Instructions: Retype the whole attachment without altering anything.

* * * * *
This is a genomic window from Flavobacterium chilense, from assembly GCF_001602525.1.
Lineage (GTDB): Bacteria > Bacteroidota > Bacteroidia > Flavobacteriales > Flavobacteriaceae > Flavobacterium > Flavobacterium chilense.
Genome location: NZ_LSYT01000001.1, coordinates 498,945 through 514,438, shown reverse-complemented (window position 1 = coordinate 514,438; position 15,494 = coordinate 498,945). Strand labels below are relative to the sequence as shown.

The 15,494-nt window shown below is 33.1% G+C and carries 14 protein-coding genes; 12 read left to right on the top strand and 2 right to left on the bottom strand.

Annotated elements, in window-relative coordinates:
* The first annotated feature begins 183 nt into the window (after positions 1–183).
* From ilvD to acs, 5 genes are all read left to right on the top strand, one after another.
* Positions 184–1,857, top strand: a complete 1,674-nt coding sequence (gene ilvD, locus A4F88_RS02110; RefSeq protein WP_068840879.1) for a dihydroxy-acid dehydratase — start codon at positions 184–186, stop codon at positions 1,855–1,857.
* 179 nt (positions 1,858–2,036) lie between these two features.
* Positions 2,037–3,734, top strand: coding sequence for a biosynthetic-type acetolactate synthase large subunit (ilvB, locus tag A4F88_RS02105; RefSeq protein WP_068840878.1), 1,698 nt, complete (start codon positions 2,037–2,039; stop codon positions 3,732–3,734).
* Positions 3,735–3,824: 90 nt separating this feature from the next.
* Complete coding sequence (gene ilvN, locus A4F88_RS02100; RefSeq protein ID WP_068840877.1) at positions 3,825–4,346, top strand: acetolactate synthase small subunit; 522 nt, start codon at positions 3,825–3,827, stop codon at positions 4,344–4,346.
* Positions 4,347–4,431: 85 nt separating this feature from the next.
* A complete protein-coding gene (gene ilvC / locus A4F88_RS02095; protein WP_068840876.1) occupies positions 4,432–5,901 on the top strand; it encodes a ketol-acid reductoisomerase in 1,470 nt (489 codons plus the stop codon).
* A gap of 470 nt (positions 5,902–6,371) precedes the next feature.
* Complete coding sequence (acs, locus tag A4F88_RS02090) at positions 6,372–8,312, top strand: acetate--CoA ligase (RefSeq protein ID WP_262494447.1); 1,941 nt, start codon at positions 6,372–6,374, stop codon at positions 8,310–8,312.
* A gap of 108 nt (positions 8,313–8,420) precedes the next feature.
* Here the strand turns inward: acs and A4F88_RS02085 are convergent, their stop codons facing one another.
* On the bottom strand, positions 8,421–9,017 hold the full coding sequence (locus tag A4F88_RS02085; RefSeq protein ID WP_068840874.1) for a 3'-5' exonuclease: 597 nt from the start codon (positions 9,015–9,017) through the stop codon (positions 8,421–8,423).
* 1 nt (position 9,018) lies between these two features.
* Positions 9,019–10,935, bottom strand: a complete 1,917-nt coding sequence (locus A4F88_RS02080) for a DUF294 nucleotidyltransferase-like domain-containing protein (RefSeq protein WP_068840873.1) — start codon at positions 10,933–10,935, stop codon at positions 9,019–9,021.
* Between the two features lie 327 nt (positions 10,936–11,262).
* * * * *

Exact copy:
This is a genomic window from Flavobacterium chilense, from assembly GCF_001602525.1.
Lineage (GTDB): Bacteria > Bacteroidota > Bacteroidia > Flavobacteriales > Flavobacteriaceae > Flavobacterium > Flavobacterium chilense.
Genome location: NZ_LSYT01000001.1, coordinates 498,945 through 514,438, shown reverse-complemented (window position 1 = coordinate 514,438; position 15,494 = coordinate 498,945). Strand labels below are relative to the sequence as shown.

The 15,494-nt window shown below is 33.1% G+C and carries 14 protein-coding genes; 12 read left to right on the top strand and 2 right to left on the bottom strand.

Annotated elements, in window-relative coordinates:
* The first annotated feature begins 183 nt into the window (after positions 1–183).
* From ilvD to acs, 5 genes are all read left to right on the top strand, one after another.
* Positions 184–1,857, top strand: a complete 1,674-nt coding sequence (gene ilvD, locus A4F88_RS02110; RefSeq protein WP_068840879.1) for a dihydroxy-acid dehydratase — start codon at positions 184–186, stop codon at positions 1,855–1,857.
* 179 nt (positions 1,858–2,036) lie between these two features.
* Positions 2,037–3,734, top strand: coding sequence for a biosynthetic-type acetolactate synthase large subunit (ilvB, locus tag A4F88_RS02105; RefSeq protein WP_068840878.1), 1,698 nt, complete (start codon positions 2,037–2,039; stop codon positions 3,732–3,734).
* Positions 3,735–3,824: 90 nt separating this feature from the next.
* Complete coding sequence (gene ilvN, locus A4F88_RS02100; RefSeq protein ID WP_068840877.1) at positions 3,825–4,346, top strand: acetolactate synthase small subunit; 522 nt, start codon at positions 3,825–3,827, stop codon at positions 4,344–4,346.
* Positions 4,347–4,431: 85 nt separating this feature from the next.
* A complete protein-coding gene (gene ilvC / locus A4F88_RS02095; protein WP_068840876.1) occupies positions 4,432–5,901 on the top strand; it encodes a ketol-acid reductoisomerase in 1,470 nt (489 codons plus the stop codon).
* A gap of 470 nt (positions 5,902–6,371) precedes the next feature.
* Complete coding sequence (acs, locus tag A4F88_RS02090) at positions 6,372–8,312, top strand: acetate--CoA ligase (RefSeq protein ID WP_262494447.1); 1,941 nt, start codon at positions 6,372–6,374, stop codon at positions 8,310–8,312.
* A gap of 108 nt (positions 8,313–8,420) precedes the next feature.
* Here the strand turns inward: acs and A4F88_RS02085 are convergent, their stop codons facing one another.
* On the bottom strand, positions 8,421–9,017 hold the full coding sequence (locus tag A4F88_RS02085; RefSeq protein ID WP_068840874.1) for a 3'-5' exonuclease: 597 nt from the start codon (positions 9,015–9,017) through the stop codon (positions 8,421–8,423).
* 1 nt (position 9,018) lies between these two features.
* Positions 9,019–10,935, bottom strand: a complete 1,917-nt coding sequence (locus A4F88_RS02080) for a DUF294 nucleotidyltransferase-like domain-containing protein (RefSeq protein WP_068840873.1) — start codon at positions 10,933–10,935, stop codon at positions 9,019–9,021.
* Between the two features lie 327 nt (positions 10,936–11,262).